Anti-Corruption Day 2011
Follow Anti-Corruption Day 2011 live on our blog.
“For too long, the demands of citizens for more accountable government have met promises for change, but too little action.
From this anti-corruption day on, we must judge commitments to good behaviour by the transparency and accountability with which leaders of government and business conduct their affairs.”
Huguette Labelle, Chair of the Board, Transparency International
Read the full statement here.
Fighting corruption has been high on the agenda in 2011. People have taken to the streets to demand accountability from their leaders. Additional countries have adopted anti-corruption legislation. More people are coming forward to report corruption.
However, the cost of corruption to economies and societies remains high.
Corruption and Anti-corruption in figures
- One-fifth: estimated proportion of the income of poor Mexican families spent on petty bribes.Five per cent: amount of Malawi’s economy the World Bank estimates is income derived from corruption.
- 15 per cent: proportion of respondents to a national household survey in Guatemala that reported that they paid a bribe when trying to (re)connect to the public water system.
- 30-40 per cent: countries which have a higher risk of civil war because of weak governance, control of corruption and rule of law, according to the World Bank.
- 73 per cent: proportion of countries on the 2011 Corruption Perceptions Index that score less than 5 out of ten.
- 15 years: longest prison sentence ever handed down in a U.S. foreign bribery case that involved the former president of a telecoms company in Florida.
- US $6 million: value of the 11 sports cars belonging to the leader of Equatorial Guinea confiscated in Paris in September, a result of Transparency International France’s legal action on stolen assets.
- US $37 billion: Libyan assets frozen in the United States. More on stolen assets here.
- US $57.2 billion: amount Egypt lost to illicit financial activities and official government corruption from 2000 to 2008. Global Financial Integrity says Egypt is losing more than US $6 billion per year.
- $160 billion: amount of money lost by Greece in unrecorded payments through its balance transfers over the last decade, according to Global Financial Integrity. Tax arrangements cost between €300 and €15.000, TI Greece finds.
Anti-corruption milestones in 2011
14 January – Public anger following the suicide of bribery victim Mohamed Bouazizi causes Tunisian president Zine El Abidine Ben Ali to step down after 23 years in power
11 February - Egyptian president Hosni Mubarak is deposed by popular uprising which ends his 30-year hardline rule
25 February – China passes amendments to its corruption legislation that makes foreign corrupt practices illegal
13 April – Egypt's former president Hosni Mubarak is detained and his two sons are being held in prison as officials investigate allegations of corruption and abuse of power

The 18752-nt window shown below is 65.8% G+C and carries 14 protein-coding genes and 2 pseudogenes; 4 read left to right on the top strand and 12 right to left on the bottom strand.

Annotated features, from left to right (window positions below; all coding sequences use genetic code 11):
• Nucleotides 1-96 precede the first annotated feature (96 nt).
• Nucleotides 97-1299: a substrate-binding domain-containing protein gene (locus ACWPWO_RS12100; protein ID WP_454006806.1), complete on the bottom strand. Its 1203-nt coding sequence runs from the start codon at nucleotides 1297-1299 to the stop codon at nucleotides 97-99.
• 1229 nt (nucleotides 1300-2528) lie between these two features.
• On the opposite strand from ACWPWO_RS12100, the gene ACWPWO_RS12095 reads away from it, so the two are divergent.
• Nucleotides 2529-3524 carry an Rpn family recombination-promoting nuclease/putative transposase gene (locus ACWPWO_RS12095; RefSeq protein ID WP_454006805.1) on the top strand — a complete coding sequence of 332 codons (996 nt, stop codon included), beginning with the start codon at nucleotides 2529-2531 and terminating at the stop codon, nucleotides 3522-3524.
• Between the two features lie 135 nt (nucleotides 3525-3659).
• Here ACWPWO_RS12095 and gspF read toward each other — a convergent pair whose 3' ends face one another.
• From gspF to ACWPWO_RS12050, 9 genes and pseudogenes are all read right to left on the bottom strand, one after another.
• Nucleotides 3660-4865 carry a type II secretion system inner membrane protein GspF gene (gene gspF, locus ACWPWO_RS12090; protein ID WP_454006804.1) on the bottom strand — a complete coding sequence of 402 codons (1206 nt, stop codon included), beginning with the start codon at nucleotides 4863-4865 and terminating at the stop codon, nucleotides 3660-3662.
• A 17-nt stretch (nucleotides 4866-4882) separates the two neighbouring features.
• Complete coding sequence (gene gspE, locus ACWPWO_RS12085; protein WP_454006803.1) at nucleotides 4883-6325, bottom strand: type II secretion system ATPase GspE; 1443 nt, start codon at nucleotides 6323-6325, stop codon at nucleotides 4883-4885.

12 May – India ratifies the UN Convention Against Corruption
25 May – Russia is asked to join the OECD Anti-Bribery Convention
5 April – Indian activist Ana Hazare begins an anti-corruption hunger strike to pressure the governments to fulfil anti-corruption commitments as envisaged in the Lok Pal Bill. Nation-wide protests erupt to support his cause.
1 July – UK Bribery Act comes into force
28 August – Ana Hazare ends another fast, after the Indian Government promised to work towards devising an effective anti-corruption law (Lokpal bill).
7 September – thousand of people join anti-corruption demonstrations in Brazil
Read about what Transparency International has done to fight corruption in 2011 here
Transparency International runs Advocacy and Legal Advice Centres in more than fifty countries so that people (names have been changed) pursuing accountability are not alone.
- These centres help Rwandans working in a commonly-owned mine whose local leader sides with the influential figure using a legal loophole to take it away from them.
- They assist small time entrepreneurs, like Kerem in Azerbaijan, who are subject to land and property corruption.
- They help people like, Leeroy, a migrant worker from Zimbabwe, who are forced to work for free, to launch a complaint against the recruitment company.
- They push authorities to address the complaints of Ghanaian students who are asked to buy better grades.
These are only some of the 100,000 cases that we have dealt with since 2004. In so many of these cases, we have seen, time and time again, that the ability to hold authorities to account makes the difference between justice and tragedy.
Corruption in the news
The Financial Times: Tyrants’ Paris: the tour
CNN business blog: World’s most corrupt place to do business is…
The Economist: Corrosive corruption
The Financial Times: Oil groups urged to show anti-corruption plans
La Presse: La «dynamite» de la corruption
The European: The Costs of Corruption
EU Observer: Oil and gas companies tarnish EU reputation
Fox News Latino: Alejandro Salas: Every Day is Anti-Corruption Day